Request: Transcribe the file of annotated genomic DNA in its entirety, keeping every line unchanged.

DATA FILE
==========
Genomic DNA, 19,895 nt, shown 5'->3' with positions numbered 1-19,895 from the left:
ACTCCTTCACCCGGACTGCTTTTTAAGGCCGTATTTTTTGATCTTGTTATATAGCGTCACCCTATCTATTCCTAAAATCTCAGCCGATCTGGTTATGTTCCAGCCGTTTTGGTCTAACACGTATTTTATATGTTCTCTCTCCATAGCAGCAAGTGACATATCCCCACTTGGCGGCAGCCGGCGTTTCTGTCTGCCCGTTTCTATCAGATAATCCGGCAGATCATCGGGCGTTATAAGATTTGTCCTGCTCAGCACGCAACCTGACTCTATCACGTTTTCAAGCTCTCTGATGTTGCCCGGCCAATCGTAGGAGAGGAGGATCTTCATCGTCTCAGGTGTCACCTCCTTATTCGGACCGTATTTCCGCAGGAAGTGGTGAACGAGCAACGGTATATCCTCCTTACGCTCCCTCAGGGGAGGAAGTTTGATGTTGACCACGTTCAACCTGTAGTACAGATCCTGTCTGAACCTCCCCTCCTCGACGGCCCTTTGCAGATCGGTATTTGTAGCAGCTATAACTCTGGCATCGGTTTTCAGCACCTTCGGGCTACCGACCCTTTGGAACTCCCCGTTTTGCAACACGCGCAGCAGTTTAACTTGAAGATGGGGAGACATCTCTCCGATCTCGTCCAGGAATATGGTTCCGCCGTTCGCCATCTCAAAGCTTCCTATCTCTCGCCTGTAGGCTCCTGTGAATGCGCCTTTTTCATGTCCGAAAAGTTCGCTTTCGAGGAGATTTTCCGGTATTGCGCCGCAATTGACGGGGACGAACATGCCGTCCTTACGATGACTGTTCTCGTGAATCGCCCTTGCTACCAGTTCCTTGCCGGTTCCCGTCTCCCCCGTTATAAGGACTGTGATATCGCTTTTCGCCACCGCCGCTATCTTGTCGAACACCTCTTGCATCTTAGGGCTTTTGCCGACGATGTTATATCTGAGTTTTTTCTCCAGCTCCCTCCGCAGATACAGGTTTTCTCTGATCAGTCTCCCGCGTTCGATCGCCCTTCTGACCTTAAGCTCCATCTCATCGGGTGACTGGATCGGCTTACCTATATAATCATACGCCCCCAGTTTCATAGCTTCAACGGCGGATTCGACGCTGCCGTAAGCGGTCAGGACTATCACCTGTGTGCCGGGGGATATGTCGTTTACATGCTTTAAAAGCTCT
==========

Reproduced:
Genomic DNA, 19,895 nt, shown 5'->3' with positions numbered 1-19,895 from the left:
ACTCCTTCACCCGGACTGCTTTTTAAGGCCGTATTTTTTGATCTTGTTATATAGCGTCACCCTATCTATTCCTAAAATCTCAGCCGATCTGGTTATGTTCCAGCCGTTTTGGTCTAACACGTATTTTATATGTTCTCTCTCCATAGCAGCAAGTGACATATCCCCACTTGGCGGCAGCCGGCGTTTCTGTCTGCCCGTTTCTATCAGATAATCCGGCAGATCATCGGGCGTTATAAGATTTGTCCTGCTCAGCACGCAACCTGACTCTATCACGTTTTCAAGCTCTCTGATGTTGCCCGGCCAATCGTAGGAGAGGAGGATCTTCATCGTCTCAGGTGTCACCTCCTTATTCGGACCGTATTTCCGCAGGAAGTGGTGAACGAGCAACGGTATATCCTCCTTACGCTCCCTCAGGGGAGGAAGTTTGATGTTGACCACGTTCAACCTGTAGTACAGATCCTGTCTGAACCTCCCCTCCTCGACGGCCCTTTGCAGATCGGTATTTGTAGCAGCTATAACTCTGGCATCGGTTTTCAGCACCTTCGGGCTACCGACCCTTTGGAACTCCCCGTTTTGCAACACGCGCAGCAGTTTAACTTGAAGATGGGGAGACATCTCTCCGATCTCGTCCAGGAATATGGTTCCGCCGTTCGCCATCTCAAAGCTTCCTATCTCTCGCCTGTAGGCTCCTGTGAATGCGCCTTTTTCATGTCCGAAAAGTTCGCTTTCGAGGAGATTTTCCGGTATTGCGCCGCAATTGACGGGGACGAACATGCCGTCCTTACGATGACTGTTCTCGTGAATCGCCCTTGCTACCAGTTCCTTGCCGGTTCCCGTCTCCCCCGTTATAAGGACTGTGATATCGCTTTTCGCCACCGCCGCTATCTTGTCGAACACCTCTTGCATCTTAGGGCTTTTGCCGACGATGTTATATCTGAGTTTTTTCTCCAGCTCCCTCCGCAGATACAGGTTTTCTCTGATCAGTCTCCCGCGTTCGATCGCCCTTCTGACCTTAAGCTCCATCTCATCGGGTGACTGGATCGGCTTACCTATATAATCATACGCCCCCAGTTTCATAGCTTCAACGGCGGATTCGACGCTGCCGTAAGCGGTCAGGACTATCACCTGTGTGCCGGGGGATATGTCGTTTACATGCTTTAAAAGCTCT